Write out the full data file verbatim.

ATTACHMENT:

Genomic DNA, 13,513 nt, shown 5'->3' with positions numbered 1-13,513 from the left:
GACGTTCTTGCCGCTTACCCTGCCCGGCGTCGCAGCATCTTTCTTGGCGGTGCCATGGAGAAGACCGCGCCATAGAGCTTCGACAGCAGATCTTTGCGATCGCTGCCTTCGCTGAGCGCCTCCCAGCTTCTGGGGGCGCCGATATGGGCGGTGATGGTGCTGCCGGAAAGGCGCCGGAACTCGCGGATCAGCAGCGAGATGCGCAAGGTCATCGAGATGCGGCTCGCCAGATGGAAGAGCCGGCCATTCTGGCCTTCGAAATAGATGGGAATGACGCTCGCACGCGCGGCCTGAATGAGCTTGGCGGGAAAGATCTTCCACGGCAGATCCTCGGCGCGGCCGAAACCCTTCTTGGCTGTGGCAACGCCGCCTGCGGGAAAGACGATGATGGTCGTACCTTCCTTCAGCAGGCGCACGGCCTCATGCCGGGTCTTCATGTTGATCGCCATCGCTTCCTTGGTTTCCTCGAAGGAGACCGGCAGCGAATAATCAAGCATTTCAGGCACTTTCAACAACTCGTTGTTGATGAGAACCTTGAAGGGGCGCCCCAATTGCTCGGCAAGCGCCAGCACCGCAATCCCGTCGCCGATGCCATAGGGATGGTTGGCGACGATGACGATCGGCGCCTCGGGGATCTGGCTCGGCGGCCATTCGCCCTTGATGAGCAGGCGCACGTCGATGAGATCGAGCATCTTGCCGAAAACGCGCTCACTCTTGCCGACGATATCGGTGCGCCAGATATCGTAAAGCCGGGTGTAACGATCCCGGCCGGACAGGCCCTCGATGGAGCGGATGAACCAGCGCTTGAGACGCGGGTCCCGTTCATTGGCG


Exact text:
Genomic DNA, 13,513 nt, shown 5'->3' with positions numbered 1-13,513 from the left:
GACGTTCTTGCCGCTTACCCTGCCCGGCGTCGCAGCATCTTTCTTGGCGGTGCCATGGAGAAGACCGCGCCATAGAGCTTCGACAGCAGATCTTTGCGATCGCTGCCTTCGCTGAGCGCCTCCCAGCTTCTGGGGGCGCCGATATGGGCGGTGATGGTGCTGCCGGAAAGGCGCCGGAACTCGCGGATCAGCAGCGAGATGCGCAAGGTCATCGAGATGCGGCTCGCCAGATGGAAGAGCCGGCCATTCTGGCCTTCGAAATAGATGGGAATGACGCTCGCACGCGCGGCCTGAATGAGCTTGGCGGGAAAGATCTTCCACGGCAGATCCTCGGCGCGGCCGAAACCCTTCTTGGCTGTGGCAACGCCGCCTGCGGGAAAGACGATGATGGTCGTACCTTCCTTCAGCAGGCGCACGGCCTCATGCCGGGTCTTCATGTTGATCGCCATCGCTTCCTTGGTTTCCTCGAAGGAGACCGGCAGCGAATAATCAAGCATTTCAGGCACTTTCAACAACTCGTTGTTGATGAGAACCTTGAAGGGGCGCCCCAATTGCTCGGCAAGCGCCAGCACCGCAATCCCGTCGCCGATGCCATAGGGATGGTTGGCGACGATGACGATCGGCGCCTCGGGGATCTGGCTCGGCGGCCATTCGCCCTTGATGAGCAGGCGCACGTCGATGAGATCGAGCATCTTGCCGAAAACGCGCTCACTCTTGCCGACGATATCGGTGCGCCAGATATCGTAAAGCCGGGTGTAACGATCCCGGCCGGACAGGCCCTCGATGGAGCGGATGAACCAGCGCTTGAGACGCGGGTCCCGTTCATTGGCG